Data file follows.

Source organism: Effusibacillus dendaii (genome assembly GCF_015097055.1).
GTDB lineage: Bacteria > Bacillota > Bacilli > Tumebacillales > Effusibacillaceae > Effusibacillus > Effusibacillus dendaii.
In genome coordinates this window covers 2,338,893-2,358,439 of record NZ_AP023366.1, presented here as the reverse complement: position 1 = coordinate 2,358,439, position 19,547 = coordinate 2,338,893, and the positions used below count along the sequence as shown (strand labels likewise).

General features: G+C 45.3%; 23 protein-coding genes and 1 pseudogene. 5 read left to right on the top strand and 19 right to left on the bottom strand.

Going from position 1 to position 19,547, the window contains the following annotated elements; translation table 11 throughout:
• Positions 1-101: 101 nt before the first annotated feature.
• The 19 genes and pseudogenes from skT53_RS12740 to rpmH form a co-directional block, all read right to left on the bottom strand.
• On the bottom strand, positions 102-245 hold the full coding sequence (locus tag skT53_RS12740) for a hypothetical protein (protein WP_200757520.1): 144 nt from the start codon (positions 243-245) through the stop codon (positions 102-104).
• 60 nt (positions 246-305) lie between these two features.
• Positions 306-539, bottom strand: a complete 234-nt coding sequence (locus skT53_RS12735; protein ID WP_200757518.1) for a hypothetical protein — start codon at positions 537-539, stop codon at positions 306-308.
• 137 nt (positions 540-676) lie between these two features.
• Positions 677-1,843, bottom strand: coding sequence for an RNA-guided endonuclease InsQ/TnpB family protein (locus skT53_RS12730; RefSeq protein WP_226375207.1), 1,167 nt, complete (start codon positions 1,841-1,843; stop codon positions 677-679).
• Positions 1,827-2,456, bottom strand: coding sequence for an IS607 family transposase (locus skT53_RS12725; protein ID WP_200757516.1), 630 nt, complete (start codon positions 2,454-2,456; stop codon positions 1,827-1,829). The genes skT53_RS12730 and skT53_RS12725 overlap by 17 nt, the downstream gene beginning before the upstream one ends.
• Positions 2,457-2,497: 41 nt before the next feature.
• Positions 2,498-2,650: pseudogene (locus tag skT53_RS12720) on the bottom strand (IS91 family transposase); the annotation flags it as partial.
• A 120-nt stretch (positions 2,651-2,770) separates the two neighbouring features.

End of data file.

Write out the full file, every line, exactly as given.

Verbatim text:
Source organism: Effusibacillus dendaii (genome assembly GCF_015097055.1).
GTDB lineage: Bacteria > Bacillota > Bacilli > Tumebacillales > Effusibacillaceae > Effusibacillus > Effusibacillus dendaii.
In genome coordinates this window covers 2,338,893-2,358,439 of record NZ_AP023366.1, presented here as the reverse complement: position 1 = coordinate 2,358,439, position 19,547 = coordinate 2,338,893, and the positions used below count along the sequence as shown (strand labels likewise).

General features: G+C 45.3%; 23 protein-coding genes and 1 pseudogene. 5 read left to right on the top strand and 19 right to left on the bottom strand.

Going from position 1 to position 19,547, the window contains the following annotated elements; translation table 11 throughout:
• Positions 1-101: 101 nt before the first annotated feature.
• The 19 genes and pseudogenes from skT53_RS12740 to rpmH form a co-directional block, all read right to left on the bottom strand.
• On the bottom strand, positions 102-245 hold the full coding sequence (locus tag skT53_RS12740) for a hypothetical protein (protein WP_200757520.1): 144 nt from the start codon (positions 243-245) through the stop codon (positions 102-104).
• 60 nt (positions 246-305) lie between these two features.
• Positions 306-539, bottom strand: a complete 234-nt coding sequence (locus skT53_RS12735; protein ID WP_200757518.1) for a hypothetical protein — start codon at positions 537-539, stop codon at positions 306-308.
• 137 nt (positions 540-676) lie between these two features.
• Positions 677-1,843, bottom strand: coding sequence for an RNA-guided endonuclease InsQ/TnpB family protein (locus skT53_RS12730; RefSeq protein WP_226375207.1), 1,167 nt, complete (start codon positions 1,841-1,843; stop codon positions 677-679).
• Positions 1,827-2,456, bottom strand: coding sequence for an IS607 family transposase (locus skT53_RS12725; protein ID WP_200757516.1), 630 nt, complete (start codon positions 2,454-2,456; stop codon positions 1,827-1,829). The genes skT53_RS12730 and skT53_RS12725 overlap by 17 nt, the downstream gene beginning before the upstream one ends.
• Positions 2,457-2,497: 41 nt before the next feature.
• Positions 2,498-2,650: pseudogene (locus tag skT53_RS12720) on the bottom strand (IS91 family transposase); the annotation flags it as partial.
• A 120-nt stretch (positions 2,651-2,770) separates the two neighbouring features.